Greenwich Sentinel: Faith-based Education and Women Leaders of Tomorrow

Greenwich Sentinel: Faith-based Education and Women Leaders of Tomorrow

By Linda Vasu, Assistant Head of School

This article originally appeared in the Greenwich Sentinel

Walking through the hallways of an all-girls school, you might expect to hear students chatting about homework, a favorite playlist, or Halloween costumes. Recently, though, I overheard a number of elementary aged girls sharing with a teacher how faith guides them to be kind to others, to show love for classmates, family, creatures great and small, and the earth. How do young students learn this empathy? Through participating in chapel services and liturgies, service projects, and exercises in mindfulness and creative prayer. All of this takes place during school hours, in addition to their reading and writing, math and science courses. At this youngest level, teaching girls to have faith in themselves enables them to take risks and build a strong sense of community.

As they mature, students are asked to examine the intersection of faith, theology, service, public speaking, art, language, and STEM in cross-disciplinary projects. These multiple lenses and experiences instill a sense of social responsibility that extends beyond themselves.

A faith-based education is more than attending formal worship services, although this is an important aspect. Students as young as fourteen years old take philosophy courses typically taught at the college level. In their lively Harkness classes, they learn to be ethical thinkers and scholars. They practice abstract reasoning about difficult topics: The Meaning of Theology; Free Will and Morality; Faith, Knowledge and Mystery; Truth and Belief; The Problem of Evil; Wisdom and World Religions. They ask big questions. They learn that moral inquiry is not about finding answers, but about formulating questions. How do we know what is right or wrong? What is a conscience? How do we make healthy choices?

In posing and thinking about theological questions, girls become nimble thinkers, comfortable with complexity, ambiguity, and paradox. They feel wonder, curiosity, and reverence for the great mysteries of life. And they learn and practice techniques of ethics and morality, logical argument, debate, dialogue, and the skills of resilience and perseverance to power through tough problems — just like the ones they will face as women leaders in an interconnected world.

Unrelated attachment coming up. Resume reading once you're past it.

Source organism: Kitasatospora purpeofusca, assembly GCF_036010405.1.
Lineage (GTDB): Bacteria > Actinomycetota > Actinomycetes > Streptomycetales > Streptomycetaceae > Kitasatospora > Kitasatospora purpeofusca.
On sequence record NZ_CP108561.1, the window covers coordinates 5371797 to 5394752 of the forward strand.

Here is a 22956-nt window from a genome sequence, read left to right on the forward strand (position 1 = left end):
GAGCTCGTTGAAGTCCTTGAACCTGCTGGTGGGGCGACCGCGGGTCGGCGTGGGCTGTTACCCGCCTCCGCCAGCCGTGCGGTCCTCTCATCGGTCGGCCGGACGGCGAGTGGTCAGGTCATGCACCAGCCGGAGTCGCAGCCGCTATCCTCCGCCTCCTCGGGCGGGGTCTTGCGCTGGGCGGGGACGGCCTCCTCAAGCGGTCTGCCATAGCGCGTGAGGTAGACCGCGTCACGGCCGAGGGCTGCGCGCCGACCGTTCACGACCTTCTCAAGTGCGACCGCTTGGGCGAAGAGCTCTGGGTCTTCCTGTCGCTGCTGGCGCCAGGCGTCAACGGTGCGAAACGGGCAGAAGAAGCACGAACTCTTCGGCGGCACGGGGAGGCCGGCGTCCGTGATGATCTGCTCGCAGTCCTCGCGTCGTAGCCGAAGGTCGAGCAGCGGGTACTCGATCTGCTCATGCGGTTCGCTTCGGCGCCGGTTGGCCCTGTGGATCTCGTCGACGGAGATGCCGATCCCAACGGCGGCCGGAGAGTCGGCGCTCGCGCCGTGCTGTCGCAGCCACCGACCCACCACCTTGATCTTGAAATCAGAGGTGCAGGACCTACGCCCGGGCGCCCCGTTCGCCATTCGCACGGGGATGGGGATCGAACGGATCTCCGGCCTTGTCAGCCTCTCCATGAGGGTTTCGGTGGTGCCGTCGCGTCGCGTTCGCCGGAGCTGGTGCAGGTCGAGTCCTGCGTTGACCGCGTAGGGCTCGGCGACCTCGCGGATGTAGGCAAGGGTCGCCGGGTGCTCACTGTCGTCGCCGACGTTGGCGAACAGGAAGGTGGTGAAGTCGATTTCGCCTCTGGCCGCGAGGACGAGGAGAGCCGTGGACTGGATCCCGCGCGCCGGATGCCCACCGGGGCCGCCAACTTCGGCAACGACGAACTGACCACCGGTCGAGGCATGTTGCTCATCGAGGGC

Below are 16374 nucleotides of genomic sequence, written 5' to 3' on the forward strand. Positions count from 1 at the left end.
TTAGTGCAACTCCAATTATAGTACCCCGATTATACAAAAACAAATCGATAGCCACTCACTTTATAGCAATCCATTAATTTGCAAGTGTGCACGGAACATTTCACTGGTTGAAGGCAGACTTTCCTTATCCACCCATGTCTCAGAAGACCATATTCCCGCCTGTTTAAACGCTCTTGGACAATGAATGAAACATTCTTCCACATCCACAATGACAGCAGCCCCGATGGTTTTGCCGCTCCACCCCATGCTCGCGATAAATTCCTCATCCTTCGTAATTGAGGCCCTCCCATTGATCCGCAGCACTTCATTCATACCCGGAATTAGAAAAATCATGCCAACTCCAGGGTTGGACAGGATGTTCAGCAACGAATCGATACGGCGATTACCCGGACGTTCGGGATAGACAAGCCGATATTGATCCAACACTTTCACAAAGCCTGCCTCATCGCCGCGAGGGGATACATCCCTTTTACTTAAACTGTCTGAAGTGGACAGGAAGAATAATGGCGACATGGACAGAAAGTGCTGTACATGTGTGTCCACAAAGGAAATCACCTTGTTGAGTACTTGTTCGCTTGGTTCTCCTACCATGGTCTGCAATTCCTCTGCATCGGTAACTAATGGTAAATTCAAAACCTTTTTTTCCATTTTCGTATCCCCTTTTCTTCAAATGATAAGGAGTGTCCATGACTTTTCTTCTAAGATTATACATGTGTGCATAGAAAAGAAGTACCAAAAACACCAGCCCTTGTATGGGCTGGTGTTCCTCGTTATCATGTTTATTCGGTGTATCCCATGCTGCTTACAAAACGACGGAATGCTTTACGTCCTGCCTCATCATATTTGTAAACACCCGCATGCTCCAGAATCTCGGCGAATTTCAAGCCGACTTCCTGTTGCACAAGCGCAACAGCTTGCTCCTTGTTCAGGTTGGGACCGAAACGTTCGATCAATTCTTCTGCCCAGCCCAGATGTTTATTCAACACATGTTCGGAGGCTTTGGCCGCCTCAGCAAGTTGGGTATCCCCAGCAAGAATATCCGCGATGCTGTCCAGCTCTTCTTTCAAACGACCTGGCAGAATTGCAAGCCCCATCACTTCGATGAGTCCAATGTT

At Sacred Heart Greenwich, all students take a culminating Senior Seminar in Literature and Thought, where their studies include epistemology, issues of gender and identity, direct action and civil disobedience, and global stewardship. They wrestle with abstract theories of knowledge, knowing and being, and apply what they have learned to an extended research and service project on a global issue of concern: food waste, immigration, systemic racism, famine and drought, and experiment with solving new and novel problems that do not have rule-based solutions. Through a systematic process of deconstructing, finding key steps, recognizing patterns, and applying findings, girls learn to find solutions to open-ended problems. They learn to color outside the lines, to disrupt old ways of thinking.

A recent visit by Dr. Lisa Miller, Columbia University Professor of Psychology and Education, and author of The Spiritual Child; The New Science of Parenting for Health and Lifelong Thriving, affirms the value of a faith-based education, grounded in spirituality. She noted that this dimension is particularly important in an all-girls school, where the environment is relational, and builds a supportive community of sisterhood. She writes that, “Science now tells us that this spiritual faculty is inborn, fundamental to the human constitution, central in our physiology and psychology. Spirituality links brain, mind, and body. Spirituality is the transcendent experience of nourishing connection.” Dr. Miller cites statistics that reveal that spiritual practice reduces anxiety and stressors in children and adolescents.

My senior English course, Passage to Elsewhere: Home and Away, uses literary texts as the vehicle to examine the current global refugee crisis and ponder entrepreneurial solutions: refugee camp design, tiny houses, schools and hospitals for the homeless, immigration policy reform, human rights legislation. Teaching seniors, often for the second time, allows me to witness their spectacular development into women with distinct passions, authentic scholarship, expertise, and empathy.

Preparing students for an ever-changing world is a difficult task. It’s challenging for educators to know exactly which skills our students will need after they graduate from college and enter the workforce. The power of a faith-based education is the focus on the key competencies required for self-reflection, intentional decision-making, compassion-in-action, and wise freedom. This mission cultivates leadership; women who are strong and courageous; women with vision, intellect, and spirit; women who are fun to be with. Women who roll up their sleeves to build a more just and good society and, ultimately, a better world.

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